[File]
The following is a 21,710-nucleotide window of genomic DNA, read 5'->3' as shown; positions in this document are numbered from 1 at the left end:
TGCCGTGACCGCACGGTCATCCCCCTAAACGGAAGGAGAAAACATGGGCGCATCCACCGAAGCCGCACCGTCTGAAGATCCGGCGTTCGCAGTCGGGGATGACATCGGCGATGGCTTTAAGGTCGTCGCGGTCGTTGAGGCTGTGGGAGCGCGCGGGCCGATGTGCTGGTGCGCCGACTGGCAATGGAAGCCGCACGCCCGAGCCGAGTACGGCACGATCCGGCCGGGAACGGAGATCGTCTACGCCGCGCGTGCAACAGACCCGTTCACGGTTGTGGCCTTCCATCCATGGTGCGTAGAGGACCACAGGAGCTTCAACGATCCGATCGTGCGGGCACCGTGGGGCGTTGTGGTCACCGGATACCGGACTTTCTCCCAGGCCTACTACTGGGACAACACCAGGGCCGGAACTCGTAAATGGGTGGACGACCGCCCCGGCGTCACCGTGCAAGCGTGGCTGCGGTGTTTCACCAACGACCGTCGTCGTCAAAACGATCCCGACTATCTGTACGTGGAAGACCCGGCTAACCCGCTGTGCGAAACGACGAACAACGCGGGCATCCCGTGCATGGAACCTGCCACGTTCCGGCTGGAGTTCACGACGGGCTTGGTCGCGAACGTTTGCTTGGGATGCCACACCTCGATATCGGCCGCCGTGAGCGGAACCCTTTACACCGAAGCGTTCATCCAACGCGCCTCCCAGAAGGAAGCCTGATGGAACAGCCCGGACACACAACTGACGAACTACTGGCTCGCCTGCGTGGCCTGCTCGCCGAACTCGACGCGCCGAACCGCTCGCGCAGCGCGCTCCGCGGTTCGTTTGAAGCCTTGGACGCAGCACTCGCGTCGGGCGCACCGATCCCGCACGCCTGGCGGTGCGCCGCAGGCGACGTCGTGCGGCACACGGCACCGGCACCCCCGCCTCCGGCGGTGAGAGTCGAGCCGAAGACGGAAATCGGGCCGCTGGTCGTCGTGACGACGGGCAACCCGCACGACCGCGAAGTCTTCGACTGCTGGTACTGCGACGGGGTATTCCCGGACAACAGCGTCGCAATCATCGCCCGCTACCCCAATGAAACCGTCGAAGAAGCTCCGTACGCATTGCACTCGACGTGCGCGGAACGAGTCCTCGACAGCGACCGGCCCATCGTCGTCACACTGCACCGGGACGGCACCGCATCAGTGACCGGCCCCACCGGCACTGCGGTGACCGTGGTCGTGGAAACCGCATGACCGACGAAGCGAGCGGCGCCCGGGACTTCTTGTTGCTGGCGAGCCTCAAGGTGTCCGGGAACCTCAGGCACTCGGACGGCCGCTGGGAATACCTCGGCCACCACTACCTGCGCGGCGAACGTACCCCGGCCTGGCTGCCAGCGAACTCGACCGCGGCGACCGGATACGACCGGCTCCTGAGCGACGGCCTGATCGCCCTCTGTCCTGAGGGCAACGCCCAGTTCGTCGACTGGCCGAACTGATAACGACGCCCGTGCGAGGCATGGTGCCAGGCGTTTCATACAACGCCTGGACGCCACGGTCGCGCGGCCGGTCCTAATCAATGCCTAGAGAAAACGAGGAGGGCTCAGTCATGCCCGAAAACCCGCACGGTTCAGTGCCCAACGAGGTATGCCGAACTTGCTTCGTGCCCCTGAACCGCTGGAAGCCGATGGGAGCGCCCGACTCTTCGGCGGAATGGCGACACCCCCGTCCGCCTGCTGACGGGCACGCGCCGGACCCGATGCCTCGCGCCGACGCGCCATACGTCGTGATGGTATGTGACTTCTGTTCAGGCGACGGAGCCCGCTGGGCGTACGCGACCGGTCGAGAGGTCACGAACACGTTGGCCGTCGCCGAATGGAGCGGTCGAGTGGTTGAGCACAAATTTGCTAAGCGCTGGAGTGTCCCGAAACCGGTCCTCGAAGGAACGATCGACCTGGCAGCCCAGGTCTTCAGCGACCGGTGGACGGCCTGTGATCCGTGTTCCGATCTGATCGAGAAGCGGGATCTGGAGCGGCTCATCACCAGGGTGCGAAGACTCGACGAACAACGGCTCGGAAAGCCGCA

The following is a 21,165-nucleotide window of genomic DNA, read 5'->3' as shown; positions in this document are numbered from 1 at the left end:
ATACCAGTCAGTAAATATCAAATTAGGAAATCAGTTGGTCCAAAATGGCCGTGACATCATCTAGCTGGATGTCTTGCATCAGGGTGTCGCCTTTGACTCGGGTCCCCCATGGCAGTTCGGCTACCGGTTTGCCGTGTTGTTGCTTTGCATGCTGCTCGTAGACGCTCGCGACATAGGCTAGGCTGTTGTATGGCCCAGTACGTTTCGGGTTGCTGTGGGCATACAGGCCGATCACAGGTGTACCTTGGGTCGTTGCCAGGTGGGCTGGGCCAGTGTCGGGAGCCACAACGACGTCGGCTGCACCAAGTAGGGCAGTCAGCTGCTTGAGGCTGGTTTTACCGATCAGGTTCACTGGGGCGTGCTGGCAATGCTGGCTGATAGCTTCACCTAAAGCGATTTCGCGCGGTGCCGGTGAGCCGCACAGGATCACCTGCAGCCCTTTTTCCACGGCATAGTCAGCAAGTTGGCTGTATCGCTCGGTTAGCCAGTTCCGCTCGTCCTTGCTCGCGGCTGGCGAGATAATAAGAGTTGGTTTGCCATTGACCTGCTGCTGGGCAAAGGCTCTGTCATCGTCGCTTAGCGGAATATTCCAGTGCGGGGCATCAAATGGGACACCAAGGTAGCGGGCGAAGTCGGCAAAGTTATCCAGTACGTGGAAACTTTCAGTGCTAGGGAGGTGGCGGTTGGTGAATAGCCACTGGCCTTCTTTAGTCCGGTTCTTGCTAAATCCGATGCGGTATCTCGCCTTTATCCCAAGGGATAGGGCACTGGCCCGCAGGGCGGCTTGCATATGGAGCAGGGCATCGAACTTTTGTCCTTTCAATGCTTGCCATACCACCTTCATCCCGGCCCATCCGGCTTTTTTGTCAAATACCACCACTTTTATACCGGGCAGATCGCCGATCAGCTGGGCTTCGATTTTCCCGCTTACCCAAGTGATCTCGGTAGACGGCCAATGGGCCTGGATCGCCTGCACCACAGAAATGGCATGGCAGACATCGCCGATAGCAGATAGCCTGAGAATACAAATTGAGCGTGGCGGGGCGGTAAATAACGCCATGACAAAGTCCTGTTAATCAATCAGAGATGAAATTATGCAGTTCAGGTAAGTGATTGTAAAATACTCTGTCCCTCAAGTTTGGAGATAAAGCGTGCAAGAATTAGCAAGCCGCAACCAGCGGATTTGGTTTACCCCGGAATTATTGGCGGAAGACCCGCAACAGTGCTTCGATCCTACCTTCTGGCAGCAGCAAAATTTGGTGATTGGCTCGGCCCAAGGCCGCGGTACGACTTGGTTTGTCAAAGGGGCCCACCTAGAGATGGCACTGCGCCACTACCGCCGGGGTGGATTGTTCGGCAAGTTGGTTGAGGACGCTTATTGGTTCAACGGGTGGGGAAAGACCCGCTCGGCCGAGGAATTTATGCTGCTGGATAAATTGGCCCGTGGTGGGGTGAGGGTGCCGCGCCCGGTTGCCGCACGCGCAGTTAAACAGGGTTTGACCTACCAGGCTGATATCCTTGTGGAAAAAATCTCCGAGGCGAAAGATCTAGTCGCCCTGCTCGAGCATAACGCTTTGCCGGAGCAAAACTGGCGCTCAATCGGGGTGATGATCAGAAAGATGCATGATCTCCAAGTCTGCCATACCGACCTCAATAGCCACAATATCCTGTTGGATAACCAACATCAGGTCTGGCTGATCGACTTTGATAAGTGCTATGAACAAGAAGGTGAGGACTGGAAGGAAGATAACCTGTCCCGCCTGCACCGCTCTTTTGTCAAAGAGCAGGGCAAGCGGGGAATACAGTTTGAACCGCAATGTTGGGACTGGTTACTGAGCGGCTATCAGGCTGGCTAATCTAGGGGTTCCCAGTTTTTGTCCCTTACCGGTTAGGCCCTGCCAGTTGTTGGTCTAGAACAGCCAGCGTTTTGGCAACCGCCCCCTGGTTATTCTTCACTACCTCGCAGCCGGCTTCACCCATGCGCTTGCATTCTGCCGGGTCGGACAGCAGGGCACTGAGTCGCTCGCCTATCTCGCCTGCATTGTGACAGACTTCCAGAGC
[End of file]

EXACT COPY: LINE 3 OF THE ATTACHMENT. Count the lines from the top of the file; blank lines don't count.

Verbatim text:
The following is a 21,165-nucleotide window of genomic DNA, read 5'->3' as shown; positions in this document are numbered from 1 at the left end: